There won't be any "My Dad played a series in Seattle and all I got was this lousy t-shirt" gifts stuffed into carry-on bags as the Yankees leave Seattle to enjoy the All-Star break. There may be a left-handed former Cy Young winner in an overhead compartment, however.
Joel Sherman of the New York Post dropped a bomb early Friday morning when he reported that the Yankees and Mariners were "on the brink" of a deal that would bring Cliff Lee to the Yankees. Sherman writes that nothing is certain but that Brian Cashman and his Seattle counterpart Jack Zduriencik are in constant contact and that the Yankees are making a stronger move than the other teams bidding for Lee. A deal between the two teams is, per Sherman, "all but certain."
Details of the Yankee package aren't fully fleshed out beyond the inclusion of prized prospect Jesus Montero. Montero's bat is highly regarded, but there remain questions about his ability to be a catcher. The Yankees included him in discussions of a deal for Lee and Roy Halladay this offseason and the team is deep in prospects at the position.
It's a shocker because it was assumed the Yankees wouldn't be pursuing Lee until he became a free agent after the season. Up until now it seemed like they were on the periphery of the trade hunt so long as teams like the Mets and Twins, not thought to be places Lee would sign before becoming a free agent, led the chase for Lee. Were it another writer breaking the story, it might be easier to think that the Yankees were just being used to get the price up from someone else but Sherman's right more than he's wrong with the Yankees so this feels legitimate.
It's also shocking because the Yankees currently have five starting pitchers of some repute and a lineup that looks like it could use some shoring up as the second half gets underway. A.J. Burnett and Javier Vazquez have had their rough patches and Phil Hughes might be mucking around in a little bit of one but all have also turned in some very strong work. If they landed Lee, the Yankees would be in a spot where they'd be trying to fit six guys into five spots.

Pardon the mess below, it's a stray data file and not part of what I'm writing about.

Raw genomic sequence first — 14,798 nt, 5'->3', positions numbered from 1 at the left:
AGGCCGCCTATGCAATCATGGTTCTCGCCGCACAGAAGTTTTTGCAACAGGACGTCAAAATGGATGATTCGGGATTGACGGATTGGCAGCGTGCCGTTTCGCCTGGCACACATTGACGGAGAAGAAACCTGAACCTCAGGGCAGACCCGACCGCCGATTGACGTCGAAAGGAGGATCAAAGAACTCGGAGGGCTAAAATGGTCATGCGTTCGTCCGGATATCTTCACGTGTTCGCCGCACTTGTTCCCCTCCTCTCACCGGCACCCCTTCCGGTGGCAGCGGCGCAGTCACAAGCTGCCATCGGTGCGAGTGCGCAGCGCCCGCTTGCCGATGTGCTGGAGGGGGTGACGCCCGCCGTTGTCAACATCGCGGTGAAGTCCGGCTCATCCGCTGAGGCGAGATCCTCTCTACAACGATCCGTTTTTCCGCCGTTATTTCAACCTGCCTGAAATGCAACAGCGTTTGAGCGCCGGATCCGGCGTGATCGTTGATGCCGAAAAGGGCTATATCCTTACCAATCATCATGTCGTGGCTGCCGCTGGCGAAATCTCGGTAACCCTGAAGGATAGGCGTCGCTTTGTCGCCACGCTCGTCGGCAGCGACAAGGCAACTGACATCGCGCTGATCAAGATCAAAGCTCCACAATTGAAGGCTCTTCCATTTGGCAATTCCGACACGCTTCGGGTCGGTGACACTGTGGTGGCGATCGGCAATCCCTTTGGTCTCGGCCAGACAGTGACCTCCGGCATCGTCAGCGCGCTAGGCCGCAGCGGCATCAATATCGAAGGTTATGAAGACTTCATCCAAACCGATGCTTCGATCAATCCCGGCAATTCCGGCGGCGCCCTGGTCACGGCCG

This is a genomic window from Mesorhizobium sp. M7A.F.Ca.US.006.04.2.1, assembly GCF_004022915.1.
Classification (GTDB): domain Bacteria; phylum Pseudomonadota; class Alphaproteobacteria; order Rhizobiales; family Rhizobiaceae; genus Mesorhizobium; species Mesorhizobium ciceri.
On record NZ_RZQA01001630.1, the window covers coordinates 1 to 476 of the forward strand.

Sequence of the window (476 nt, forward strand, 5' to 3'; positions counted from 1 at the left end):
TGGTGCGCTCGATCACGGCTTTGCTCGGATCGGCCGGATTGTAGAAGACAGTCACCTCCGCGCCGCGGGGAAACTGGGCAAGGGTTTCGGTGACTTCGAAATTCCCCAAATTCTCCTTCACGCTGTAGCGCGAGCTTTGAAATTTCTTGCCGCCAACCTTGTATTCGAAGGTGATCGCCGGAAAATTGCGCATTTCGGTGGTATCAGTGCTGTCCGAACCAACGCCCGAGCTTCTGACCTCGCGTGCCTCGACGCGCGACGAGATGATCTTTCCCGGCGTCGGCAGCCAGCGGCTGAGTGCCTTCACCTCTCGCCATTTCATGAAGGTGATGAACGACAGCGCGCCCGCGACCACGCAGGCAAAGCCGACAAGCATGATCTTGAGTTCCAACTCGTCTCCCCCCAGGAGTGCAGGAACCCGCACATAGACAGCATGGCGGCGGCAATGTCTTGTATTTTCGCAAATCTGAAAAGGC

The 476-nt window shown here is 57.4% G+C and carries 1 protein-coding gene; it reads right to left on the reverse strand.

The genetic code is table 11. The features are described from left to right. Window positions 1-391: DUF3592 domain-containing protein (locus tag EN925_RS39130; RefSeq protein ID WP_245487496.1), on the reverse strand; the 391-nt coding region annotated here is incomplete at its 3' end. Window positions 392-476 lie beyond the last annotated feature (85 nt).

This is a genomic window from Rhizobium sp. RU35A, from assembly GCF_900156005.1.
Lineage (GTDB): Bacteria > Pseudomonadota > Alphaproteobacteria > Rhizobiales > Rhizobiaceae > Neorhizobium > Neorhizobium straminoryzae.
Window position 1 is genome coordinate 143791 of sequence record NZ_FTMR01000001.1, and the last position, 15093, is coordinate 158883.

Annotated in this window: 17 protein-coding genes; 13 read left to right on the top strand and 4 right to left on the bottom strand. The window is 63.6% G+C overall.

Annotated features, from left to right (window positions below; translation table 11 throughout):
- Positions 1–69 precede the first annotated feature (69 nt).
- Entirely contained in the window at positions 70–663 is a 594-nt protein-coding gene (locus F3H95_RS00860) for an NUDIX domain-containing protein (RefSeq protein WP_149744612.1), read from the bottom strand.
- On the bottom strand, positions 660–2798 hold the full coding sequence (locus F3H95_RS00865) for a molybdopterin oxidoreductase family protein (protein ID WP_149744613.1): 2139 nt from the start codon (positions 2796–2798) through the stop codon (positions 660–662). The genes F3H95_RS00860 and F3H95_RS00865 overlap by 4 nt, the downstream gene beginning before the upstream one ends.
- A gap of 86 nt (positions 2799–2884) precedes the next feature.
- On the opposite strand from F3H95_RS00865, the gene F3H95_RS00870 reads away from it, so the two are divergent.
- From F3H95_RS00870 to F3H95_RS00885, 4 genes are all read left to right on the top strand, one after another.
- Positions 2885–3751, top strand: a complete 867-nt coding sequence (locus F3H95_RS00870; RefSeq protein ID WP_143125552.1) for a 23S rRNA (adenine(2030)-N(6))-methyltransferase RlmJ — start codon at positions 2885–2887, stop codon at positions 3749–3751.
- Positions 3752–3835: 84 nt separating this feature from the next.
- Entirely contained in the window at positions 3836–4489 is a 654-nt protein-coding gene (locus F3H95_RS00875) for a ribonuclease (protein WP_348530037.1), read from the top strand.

Might they look to deal Vazquez? They can't possibly be thinking of putting Hughes back into the bullpen and stunting his development, could they? Let's hope not. The yo-yo thing didn't do Joba Chamberlain any favors and a rotation with Lee means you'd be just fine letting Hughes start until he's close enough to his innings limit to force the move to relief.
However they fit him in, Lee would boost the Yankees from very good to scary good immediately. He's put together a remarkable season in Seattle, going 8-3 with a 2.34 ERA and 89 strikeouts against only six walks. Lee, as you'll recall from last year's World Series and last week's complete game, has a knack for pitching well in the Bronx and grabbing him would dash the chance of facing him twice in a short October series.
Maybe the whole thing isn't quite as simple as baseball moves. It might just be that the Yankees watched that debacle on ESPN last night and realized that reasonable Americans everywhere now hated the Miami Heat because LeBron James had insulted their intelligence with his televised charade. No better way to restore your place atop the totem pole of sports hatred than to snap up the best pitcher on the trade market when you don't particularly need a starting pitcher.
It's less objectionable than what James pulled on Thursday night but the Yankees started with a pretty big head start.